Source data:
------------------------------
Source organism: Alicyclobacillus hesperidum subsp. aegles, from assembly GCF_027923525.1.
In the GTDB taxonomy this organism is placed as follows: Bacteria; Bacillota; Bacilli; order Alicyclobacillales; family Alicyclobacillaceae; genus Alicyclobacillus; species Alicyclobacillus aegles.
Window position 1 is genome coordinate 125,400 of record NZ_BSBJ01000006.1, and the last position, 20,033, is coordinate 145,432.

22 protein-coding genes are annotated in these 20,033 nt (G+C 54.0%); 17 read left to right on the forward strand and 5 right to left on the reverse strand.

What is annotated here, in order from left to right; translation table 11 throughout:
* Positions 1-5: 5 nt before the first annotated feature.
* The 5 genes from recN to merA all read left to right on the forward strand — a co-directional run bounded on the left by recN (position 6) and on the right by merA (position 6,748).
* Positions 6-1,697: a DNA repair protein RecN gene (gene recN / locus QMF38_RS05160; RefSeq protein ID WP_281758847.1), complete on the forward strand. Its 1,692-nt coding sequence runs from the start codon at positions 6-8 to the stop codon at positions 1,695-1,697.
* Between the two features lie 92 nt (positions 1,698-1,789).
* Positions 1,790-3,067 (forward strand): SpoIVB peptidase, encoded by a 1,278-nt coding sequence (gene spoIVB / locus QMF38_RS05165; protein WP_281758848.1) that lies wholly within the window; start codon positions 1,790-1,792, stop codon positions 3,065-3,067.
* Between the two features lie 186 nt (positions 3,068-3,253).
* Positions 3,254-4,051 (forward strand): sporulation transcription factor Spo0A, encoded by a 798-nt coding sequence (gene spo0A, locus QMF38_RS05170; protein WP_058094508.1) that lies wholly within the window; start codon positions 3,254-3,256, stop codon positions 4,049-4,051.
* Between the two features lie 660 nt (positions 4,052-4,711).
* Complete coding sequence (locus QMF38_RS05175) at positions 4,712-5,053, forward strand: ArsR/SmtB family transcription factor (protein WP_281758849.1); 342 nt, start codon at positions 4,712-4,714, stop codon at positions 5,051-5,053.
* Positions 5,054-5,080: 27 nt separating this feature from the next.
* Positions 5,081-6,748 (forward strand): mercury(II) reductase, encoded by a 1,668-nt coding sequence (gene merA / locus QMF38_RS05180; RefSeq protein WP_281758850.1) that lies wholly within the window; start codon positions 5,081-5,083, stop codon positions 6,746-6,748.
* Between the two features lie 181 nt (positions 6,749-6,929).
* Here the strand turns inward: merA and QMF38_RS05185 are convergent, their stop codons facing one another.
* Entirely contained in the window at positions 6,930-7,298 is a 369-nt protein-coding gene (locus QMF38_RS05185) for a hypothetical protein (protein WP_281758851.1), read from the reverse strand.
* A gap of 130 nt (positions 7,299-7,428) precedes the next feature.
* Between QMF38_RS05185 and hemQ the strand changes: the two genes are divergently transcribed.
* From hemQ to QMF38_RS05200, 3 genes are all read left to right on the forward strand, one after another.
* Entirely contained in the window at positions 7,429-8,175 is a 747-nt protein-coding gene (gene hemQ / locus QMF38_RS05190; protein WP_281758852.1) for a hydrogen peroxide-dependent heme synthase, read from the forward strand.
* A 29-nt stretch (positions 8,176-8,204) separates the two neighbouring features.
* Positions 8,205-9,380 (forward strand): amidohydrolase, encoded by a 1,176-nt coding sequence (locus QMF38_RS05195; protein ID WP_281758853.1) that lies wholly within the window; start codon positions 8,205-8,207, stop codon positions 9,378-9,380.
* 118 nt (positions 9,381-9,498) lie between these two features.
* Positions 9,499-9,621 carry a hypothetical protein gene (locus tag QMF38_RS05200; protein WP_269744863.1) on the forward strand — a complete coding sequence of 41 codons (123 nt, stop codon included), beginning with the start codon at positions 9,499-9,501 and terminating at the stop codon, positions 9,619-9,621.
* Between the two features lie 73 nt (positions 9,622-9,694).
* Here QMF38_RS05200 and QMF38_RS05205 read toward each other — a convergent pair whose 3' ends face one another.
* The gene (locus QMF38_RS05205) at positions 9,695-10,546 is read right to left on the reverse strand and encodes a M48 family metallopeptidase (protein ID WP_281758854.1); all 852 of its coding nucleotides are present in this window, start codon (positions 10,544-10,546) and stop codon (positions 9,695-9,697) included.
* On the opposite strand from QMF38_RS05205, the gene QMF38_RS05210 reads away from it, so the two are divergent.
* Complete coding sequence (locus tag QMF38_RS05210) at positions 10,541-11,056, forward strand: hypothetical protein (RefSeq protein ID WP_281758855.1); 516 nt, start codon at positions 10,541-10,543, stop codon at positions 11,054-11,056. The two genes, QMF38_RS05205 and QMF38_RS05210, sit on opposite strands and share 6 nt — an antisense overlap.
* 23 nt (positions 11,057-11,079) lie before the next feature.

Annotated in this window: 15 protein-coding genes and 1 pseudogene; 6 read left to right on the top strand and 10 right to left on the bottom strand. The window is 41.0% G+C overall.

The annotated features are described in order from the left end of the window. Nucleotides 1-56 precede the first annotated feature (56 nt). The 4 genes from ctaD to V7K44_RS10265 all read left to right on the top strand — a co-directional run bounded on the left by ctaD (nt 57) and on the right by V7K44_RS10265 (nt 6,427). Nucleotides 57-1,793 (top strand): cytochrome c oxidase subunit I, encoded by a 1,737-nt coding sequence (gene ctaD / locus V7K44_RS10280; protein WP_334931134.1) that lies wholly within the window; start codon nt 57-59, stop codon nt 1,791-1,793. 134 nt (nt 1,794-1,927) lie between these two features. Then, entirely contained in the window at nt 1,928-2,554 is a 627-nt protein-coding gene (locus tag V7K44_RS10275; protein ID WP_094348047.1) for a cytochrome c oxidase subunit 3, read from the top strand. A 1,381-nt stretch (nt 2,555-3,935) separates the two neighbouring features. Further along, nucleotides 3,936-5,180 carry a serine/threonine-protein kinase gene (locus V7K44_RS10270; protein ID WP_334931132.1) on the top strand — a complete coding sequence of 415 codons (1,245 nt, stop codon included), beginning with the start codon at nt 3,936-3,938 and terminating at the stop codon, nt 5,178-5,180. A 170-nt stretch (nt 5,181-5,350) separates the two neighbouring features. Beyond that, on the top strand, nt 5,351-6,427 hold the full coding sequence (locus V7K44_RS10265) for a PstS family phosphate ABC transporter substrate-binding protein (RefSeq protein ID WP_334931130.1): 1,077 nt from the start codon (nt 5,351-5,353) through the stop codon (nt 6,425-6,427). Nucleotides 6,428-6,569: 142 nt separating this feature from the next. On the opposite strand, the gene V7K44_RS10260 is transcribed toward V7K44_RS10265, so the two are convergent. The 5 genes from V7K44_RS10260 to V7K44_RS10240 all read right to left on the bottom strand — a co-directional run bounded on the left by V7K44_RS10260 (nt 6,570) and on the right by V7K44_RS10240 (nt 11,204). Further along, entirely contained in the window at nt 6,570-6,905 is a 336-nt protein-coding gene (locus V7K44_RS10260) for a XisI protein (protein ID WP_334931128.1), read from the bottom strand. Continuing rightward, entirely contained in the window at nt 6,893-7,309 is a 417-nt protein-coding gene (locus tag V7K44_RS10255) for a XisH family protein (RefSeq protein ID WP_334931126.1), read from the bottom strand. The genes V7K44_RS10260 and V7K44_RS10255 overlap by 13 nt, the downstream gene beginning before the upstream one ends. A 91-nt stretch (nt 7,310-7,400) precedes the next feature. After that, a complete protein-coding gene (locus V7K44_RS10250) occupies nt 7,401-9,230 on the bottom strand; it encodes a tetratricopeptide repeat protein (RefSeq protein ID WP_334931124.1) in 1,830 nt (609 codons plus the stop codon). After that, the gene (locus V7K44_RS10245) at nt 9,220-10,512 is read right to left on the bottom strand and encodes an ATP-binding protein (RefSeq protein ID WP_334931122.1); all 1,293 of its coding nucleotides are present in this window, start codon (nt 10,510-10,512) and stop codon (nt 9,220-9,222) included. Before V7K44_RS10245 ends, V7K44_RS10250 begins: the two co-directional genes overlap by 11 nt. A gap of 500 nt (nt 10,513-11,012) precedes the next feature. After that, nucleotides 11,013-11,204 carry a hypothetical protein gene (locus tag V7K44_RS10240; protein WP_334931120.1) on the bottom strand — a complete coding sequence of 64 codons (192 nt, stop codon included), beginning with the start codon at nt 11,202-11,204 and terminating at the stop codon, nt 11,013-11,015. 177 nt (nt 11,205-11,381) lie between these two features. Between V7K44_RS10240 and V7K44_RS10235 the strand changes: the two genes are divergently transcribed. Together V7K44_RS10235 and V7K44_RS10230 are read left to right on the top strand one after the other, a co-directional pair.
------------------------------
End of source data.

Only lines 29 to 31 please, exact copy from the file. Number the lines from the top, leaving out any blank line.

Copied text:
* Here QMF38_RS05200 and QMF38_RS05205 read toward each other — a convergent pair whose 3' ends face one another.
* The gene (locus QMF38_RS05205) at positions 9,695-10,546 is read right to left on the reverse strand and encodes a M48 family metallopeptidase (protein ID WP_281758854.1); all 852 of its coding nucleotides are present in this window, start codon (positions 10,544-10,546) and stop codon (positions 9,695-9,697) included.
* On the opposite strand from QMF38_RS05205, the gene QMF38_RS05210 reads away from it, so the two are divergent.